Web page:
3) Carlos Slim

If you’re not familiar with Carlos Slim, he’s Mexico’s telecom billionaire, and trades off as the world’s richest man with Gates and Buffet. His best business advice is to stay lean and mean for as long as possible. Do as much as you can by yourself for as long as possible. Don’t hire until running your business by yourself starts holding you back. You have the vision for how your business should operate and bringing in other people to early can muddle that vision.

So even though these men are richer than entire nations, there’s quite a bit we can learn from them. But I think the overall theme is to be true to yourself and build a business you can be proud of. There are no shortcuts, just hard work and diligence.

What are Bitcoins and Should You Incorporate Them Into Your Business?

If you’re not familiar with bitcoins, don’t worry, most people aren’t. Bitcoins are an on-line currency that has been gaining traction the last few years. Here’s the official definition from Wikipedia:

Bitcoin is a cryptocurrency whereby the creation and transfer of bitcoins is facilitated by an open-source peer-to-peer cryptographic protocol that functions without the intermediation of any central authority. Wikipedia.

To most people, and to an extent me too, that doesn’t make a whole lot of sense. Here’s how I think of bitcoins. Bitcoins are an international currency, that’s only available on-line, that is controlled by a centralized computer database. Bitcoins are not owned or moderated by any one person, but are controlled by the entire bitcoin community. The computer code that generates bitcoins is open source meaning anyone can review it or generate changes to be reviewed by the entire community. The data that generates bitcoins is encrypted which means no one can just go out and generate a bunch for themselves. There is no counterfeiting.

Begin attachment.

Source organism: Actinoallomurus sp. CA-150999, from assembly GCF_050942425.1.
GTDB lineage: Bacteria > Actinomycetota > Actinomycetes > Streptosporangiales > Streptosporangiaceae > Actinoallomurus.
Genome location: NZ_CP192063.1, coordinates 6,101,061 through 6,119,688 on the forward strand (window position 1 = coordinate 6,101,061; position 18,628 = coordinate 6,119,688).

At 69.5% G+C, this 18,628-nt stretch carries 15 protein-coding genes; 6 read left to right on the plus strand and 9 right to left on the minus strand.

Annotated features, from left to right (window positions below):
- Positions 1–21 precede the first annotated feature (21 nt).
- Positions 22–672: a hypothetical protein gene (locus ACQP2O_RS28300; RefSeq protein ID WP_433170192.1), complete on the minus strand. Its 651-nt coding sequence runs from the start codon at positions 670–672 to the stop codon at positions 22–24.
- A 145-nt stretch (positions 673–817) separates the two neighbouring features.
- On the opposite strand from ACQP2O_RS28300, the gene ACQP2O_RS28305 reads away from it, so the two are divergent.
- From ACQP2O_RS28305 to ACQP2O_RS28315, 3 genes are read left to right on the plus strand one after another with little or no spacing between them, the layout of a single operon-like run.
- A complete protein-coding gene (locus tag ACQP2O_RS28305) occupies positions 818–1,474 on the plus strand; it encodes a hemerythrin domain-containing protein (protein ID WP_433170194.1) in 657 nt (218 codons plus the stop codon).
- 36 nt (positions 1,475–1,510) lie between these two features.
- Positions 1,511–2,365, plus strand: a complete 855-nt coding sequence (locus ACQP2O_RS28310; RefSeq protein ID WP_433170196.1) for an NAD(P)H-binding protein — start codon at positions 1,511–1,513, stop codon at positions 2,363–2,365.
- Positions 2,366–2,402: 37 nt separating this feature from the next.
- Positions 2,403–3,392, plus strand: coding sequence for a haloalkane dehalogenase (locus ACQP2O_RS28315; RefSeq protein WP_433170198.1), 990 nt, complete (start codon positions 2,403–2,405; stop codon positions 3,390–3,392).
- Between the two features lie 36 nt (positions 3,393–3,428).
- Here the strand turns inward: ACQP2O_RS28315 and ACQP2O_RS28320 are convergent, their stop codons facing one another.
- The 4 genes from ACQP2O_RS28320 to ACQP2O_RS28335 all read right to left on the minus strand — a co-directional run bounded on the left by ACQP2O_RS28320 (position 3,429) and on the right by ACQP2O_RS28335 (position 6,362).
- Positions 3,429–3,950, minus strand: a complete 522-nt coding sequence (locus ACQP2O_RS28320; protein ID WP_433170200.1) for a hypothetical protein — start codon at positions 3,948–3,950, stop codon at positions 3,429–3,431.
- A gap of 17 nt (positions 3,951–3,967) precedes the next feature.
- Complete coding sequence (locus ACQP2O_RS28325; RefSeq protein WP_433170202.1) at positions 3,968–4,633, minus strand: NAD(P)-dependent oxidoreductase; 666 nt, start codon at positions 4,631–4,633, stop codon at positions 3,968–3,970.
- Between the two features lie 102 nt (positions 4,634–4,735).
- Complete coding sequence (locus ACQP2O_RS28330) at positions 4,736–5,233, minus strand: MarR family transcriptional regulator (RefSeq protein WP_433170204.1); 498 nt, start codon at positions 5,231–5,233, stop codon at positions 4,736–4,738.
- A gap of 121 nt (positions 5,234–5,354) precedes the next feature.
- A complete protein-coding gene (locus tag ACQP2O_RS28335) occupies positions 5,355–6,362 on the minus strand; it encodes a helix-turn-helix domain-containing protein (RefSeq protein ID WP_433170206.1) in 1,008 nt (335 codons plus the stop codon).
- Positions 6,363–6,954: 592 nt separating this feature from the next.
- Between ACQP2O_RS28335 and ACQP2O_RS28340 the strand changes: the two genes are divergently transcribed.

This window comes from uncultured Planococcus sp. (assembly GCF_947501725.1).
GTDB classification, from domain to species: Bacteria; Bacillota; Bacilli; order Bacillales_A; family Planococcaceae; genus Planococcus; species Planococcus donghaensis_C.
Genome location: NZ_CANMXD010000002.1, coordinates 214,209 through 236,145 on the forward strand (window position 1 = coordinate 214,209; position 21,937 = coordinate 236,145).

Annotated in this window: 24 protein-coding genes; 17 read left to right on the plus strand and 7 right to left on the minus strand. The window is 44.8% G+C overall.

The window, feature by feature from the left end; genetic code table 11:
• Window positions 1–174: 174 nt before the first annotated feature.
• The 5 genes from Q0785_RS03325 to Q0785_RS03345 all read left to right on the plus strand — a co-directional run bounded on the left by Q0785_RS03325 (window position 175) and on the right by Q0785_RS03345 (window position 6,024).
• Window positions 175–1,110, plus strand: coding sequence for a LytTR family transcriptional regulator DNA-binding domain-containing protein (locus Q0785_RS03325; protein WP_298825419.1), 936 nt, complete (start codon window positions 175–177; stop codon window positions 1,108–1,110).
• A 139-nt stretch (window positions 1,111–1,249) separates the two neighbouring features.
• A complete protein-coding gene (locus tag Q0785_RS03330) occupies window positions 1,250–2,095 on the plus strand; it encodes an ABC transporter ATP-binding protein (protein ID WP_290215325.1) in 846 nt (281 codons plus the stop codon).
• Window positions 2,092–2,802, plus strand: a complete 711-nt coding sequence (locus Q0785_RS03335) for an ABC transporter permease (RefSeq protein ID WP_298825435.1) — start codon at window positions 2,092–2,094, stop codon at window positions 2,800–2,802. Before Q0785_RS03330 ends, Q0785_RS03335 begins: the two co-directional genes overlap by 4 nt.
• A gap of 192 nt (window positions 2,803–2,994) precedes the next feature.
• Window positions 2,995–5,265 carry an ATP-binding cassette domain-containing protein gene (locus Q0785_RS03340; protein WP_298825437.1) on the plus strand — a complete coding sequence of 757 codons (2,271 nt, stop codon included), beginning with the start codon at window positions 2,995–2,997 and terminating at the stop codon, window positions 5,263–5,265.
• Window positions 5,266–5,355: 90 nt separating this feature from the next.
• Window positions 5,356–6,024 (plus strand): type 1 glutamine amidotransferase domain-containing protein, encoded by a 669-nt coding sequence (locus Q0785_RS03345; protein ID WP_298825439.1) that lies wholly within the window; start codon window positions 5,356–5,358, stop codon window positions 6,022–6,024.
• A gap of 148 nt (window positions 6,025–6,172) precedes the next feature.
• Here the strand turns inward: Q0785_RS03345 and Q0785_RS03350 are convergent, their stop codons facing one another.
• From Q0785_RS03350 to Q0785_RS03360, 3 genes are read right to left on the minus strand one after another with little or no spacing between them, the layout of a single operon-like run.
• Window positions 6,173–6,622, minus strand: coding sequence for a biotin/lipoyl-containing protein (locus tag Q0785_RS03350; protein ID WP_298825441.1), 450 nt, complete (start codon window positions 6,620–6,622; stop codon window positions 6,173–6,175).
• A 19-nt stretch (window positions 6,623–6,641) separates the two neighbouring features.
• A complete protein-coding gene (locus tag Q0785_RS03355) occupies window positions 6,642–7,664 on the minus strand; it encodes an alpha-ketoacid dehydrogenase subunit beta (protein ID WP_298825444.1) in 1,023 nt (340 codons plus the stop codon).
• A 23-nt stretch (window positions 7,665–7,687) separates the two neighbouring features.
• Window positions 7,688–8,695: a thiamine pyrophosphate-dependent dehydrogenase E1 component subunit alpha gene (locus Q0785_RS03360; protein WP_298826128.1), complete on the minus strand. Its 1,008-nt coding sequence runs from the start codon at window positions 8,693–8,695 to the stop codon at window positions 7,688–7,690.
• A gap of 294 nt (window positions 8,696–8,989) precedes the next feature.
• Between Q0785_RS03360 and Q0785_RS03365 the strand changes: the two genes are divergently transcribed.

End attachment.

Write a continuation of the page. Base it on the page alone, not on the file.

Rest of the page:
So now that we have a general idea of what bitcoins are lets look at how they’re used. They were first generated as an attempt to create a global currency. If you live in Zimbabwe and you want to buy something in Russia currency conversion issues can be a major obstacle. Bitcoins are an attempt to solve that problem.

Valuation has been one of the most challenging issues for bitcoin owners to address. People tend to think of prices in terms of their home countries currency so figuring out how much a whole new virtual currency is worth is difficult for a lot people. It’s like if you go on vacation to Mexico, you convert everything from peso’s to dollars to figure out if you’re getting a good price or not. Bitcoin prices have gone through some wild fluctuations, and can change by up to 20% in a single day.

Since there’s a limited supply, marketplaces have sprung up to sell coins in exchange for your home countries currency. The price in dollars has gone from around $50 to over $400 in just a coup,e of years. In fact, there are even some purported new millionaires who invested heavily in the on-line currency when it was new.

So should you start using bitcoins and accept them in place of dollars at your business? The short answer is probably not. For the most part bitcoins are still an unknown to the majority of the world, including the US populace. They’re best known for being associated with illicit drug and gambling operations, like the silk road. The US congress just held their first hearings on the currency and asked several departments, like the treasury and FBI to weigh in on the phenomenon. The overall consensus is that they will continue to track bitcoin use but at this point don’t believe it warrants much interest by the US government.

But if you’re an early adopter, and always like to be on the cutting edge, you may try adding a bitcoin payment option to your company’s website. You never know, a bitcoin worth $400 today could be worth $800 tomorrow and potentially make you very rich. Or, it could lose it’s value altogether. There’s just no way of knowing for sure.